Last weekend I read the book “Data Driven: How performance analytics delivers extraordinary sales results.” by Jenny Dearborn (a leading authority on sales enablement and training, with expertise in big data and predictive analytics), and I thoroughly enjoyed the reading.
The book introduced me to some of the most important variables when measuring sales success. Now I have an overall idea of how the different units of a business relate to sales, and I’m familiar with the variables that have a bigger impact on the sales reps performance.
Moreover, by analyzing the example given in the book, I learned how different data analytics tools can be applied with the objective to increase business revenue.
In the last section of this post, you’ll find a set of slides that summarize the steps taken to implement a complete data analytics approach in sales.
Data Driven: How Performance Analytics Delivers Extraordinary Sales Results, aims to be a practical guide on how to apply data analytics to increase sales in your business by improving sales rep performance.
It’s a very engaging book. Each chapter starts with a fictional story and ends with a section of analysis, comments, and practical suggestions to enable a solution for the problems presented.
The story is about the fictional company called Trajectory Systems. Trajectory had a few years of continuous growth in revenue, however, in the past year, the number of sales started to show a flat-line, and at certain point, they even started to decline alarmingly. A new Chief Sales Officer is hired to turn the situation around.
As it’s expected from the title, data analytics will be the hero of the story. The important takeaway is how to implement this approach.
The story starts in a conference room. The CSO is meeting with seven members of her leadership team, the directors of the departments of: sales enablement and training, sales, presales, sales operations, development, marketing, and HR.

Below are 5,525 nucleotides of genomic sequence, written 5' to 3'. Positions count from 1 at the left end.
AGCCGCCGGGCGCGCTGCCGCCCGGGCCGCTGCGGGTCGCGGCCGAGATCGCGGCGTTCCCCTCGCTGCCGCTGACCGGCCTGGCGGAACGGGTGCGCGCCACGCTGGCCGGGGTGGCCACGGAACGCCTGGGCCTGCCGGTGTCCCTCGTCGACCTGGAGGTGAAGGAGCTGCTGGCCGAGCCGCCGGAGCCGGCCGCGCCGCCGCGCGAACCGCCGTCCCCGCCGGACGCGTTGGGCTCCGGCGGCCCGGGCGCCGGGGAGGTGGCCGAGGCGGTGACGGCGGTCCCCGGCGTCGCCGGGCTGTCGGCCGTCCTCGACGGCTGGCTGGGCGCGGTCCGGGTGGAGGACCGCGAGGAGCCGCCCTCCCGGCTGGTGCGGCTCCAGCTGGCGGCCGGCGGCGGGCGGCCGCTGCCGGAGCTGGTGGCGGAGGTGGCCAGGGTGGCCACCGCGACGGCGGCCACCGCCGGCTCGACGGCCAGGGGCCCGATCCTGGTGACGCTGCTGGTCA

The director of sales operations introduces tables and charts, giving an overview of sales rep performance, rep booking distribution, and pipeline performance. All the numbers are discouraging.
Then the blame game starts. Everyone has somebody to blame for the poor performance of the company. This is a schematic of how the different divisions accused each other:
What I found fascinating is how all departments are related and how, in the end, all of them could measure their results regarding sales effectiveness.
One of the problems that the author highlights in the example is that the departments are measuring efficiency, when what they should be looking at is effectiveness. E.g. in the story, the HR business partner judges his performance on how efficiently he fills job requisitions, but he doesn’t know how individual reps are performing after they’re hired.
Why increasing budget may not be the best solution
At Trajectory, the first solution proposed to increase the number of sales is to increase budget.
- The VP of sales asks for more sales reps. He also demands more and better qualifying sales leads from marketing and more features in the company’s products.
- The director of presales asks for a bigger budget to hire more presales consultants so she can give the VP of sales better service.
- The VP of product development claims they’re understaffed. Also, he suggests that they should give the reps a better training on the competitor’s products so they can sell against them feature by feature.
- The director of marketing thinks they should improve their win rate, do a better job at segmenting the market, and create a specific message for each segment; all of which he could do if he had a bigger budget.
- The director of enablement and training thinks the most important is to improve the on-boarding process for new hires since the numbers show that the ramp-up is too slow. If they’re going to increase budget, it should go to enablement.
- HR thinks they should look at the sales management approach since they’ve been having a lot of negative comments in the exit interviews.
When the CSO analyzes the option of hiring more reps she realizes it’s not the best solution for a number of reasons:
- it is expensive,
- they already have too many sales people not meeting quota,
- it takes a long time for new hires to ramp up.
The CSO thinks that the real key to increasing revenues at the company is to improve rep performance. She decides to focus on making the reps they already have more successful, and for that, she decides to take a data analytics approach.
Alternative Solution: The Data Analytics Approach
The following slides summarize the steps taken in order to implement data analytics to improve sales rep performance, and ultimately reach revenue success.
This example fills me with excitement! So many applications for data analytics! So much more to learn!